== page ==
a companion and a friend.
on her bed in the living room of the ontario house
I lost a friend in July. I haven't written anything about it yet, because I just didn't have the words. To be completely honest, I still don't think I do, but I knew I wanted to write about her, and to remember her.
Her name was Mollie Jean, but that wasn't what we always called her. She had nicknames upon nicknames, but a few of my favorites were MaiJean, Ween, MahJee, Bibi, Johnny Bear, Jonathan Ellington Bear, and MoWee, just to name a few. When she was a puppy, she often clacked her teeth and would "stamp" anything you put in front of her (especially paper). Dad would say, stamp this for me, and she would.
She came to live with us when I was fifteen. She had a home before ours, but that one didn't work out, so then she became a part of our family. Right after we got her, I was lying on the floor on a rug in the living room, and she jumped up on my back, curled up into a ball, and stayed there until I deigned to wake her and get up.
She had an attitude. You could always tell what she was thinking by looking at her extremely-expressive face. She sometimes bullied our bigger dog, Riley. She wanted everyone to know that the was the pack leader. We sometimes joked that she knew English, and that we were lucky she couldn't speak her mind. We joked, but sometimes I think it was real.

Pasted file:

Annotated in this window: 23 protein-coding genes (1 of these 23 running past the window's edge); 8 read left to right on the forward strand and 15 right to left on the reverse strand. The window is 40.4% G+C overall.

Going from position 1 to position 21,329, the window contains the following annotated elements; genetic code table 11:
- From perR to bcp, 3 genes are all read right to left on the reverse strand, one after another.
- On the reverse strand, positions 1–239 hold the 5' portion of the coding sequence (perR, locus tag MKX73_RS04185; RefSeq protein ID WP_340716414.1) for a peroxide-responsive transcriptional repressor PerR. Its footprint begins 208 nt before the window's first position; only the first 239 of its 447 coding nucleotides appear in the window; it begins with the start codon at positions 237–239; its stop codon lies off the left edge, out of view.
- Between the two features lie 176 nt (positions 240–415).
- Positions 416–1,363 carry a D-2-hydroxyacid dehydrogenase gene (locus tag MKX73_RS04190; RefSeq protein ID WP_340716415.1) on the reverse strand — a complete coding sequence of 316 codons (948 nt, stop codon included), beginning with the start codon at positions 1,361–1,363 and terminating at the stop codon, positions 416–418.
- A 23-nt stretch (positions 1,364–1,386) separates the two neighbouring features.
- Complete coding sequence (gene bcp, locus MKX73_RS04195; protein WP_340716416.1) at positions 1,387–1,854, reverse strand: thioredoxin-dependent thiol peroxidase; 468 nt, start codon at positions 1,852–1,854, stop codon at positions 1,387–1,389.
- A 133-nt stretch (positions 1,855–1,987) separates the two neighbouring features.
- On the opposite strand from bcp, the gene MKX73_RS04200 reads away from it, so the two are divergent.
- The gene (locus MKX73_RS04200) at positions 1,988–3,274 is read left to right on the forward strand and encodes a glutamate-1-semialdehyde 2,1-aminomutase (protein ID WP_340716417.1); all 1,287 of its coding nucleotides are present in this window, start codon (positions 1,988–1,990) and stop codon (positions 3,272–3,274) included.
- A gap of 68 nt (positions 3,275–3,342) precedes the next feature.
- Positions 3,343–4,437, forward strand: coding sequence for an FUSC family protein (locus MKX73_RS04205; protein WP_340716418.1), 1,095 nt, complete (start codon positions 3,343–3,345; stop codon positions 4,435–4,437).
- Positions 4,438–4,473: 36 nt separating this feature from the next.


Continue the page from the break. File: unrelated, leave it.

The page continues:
She ate ceiling tile once. We were doing some remodeling work in the Ontario House, and somehow she got ahold of some of the debris. We found her hunched over in her kennel (which she would never enter willingly) one night and knew she had to go to the vet. Luckily, she came out of that event unscathed, but probably a little bit embarrassed.
Her favorite show was Gilmore Girls. She would lay in bed all day with me while I was on break from college, and watch it.
She was always there.
When I traveled home to Shreveport in August, before the fall semester of my second year of grad school started, it felt so weird when she wasn't waiting for me to come home. Mom would always tell her when I was coming home, and she would always sit and wait on her perch on the first few steps of the staircase. It felt weird when she didn't stand guard on the edge of the front porch while we sat outside. It felt weird to not hear her crowing bark throughout the day, as mailmen or neighbors or strangers walked by on the sidewalk. It just felt weird that she wasn't there.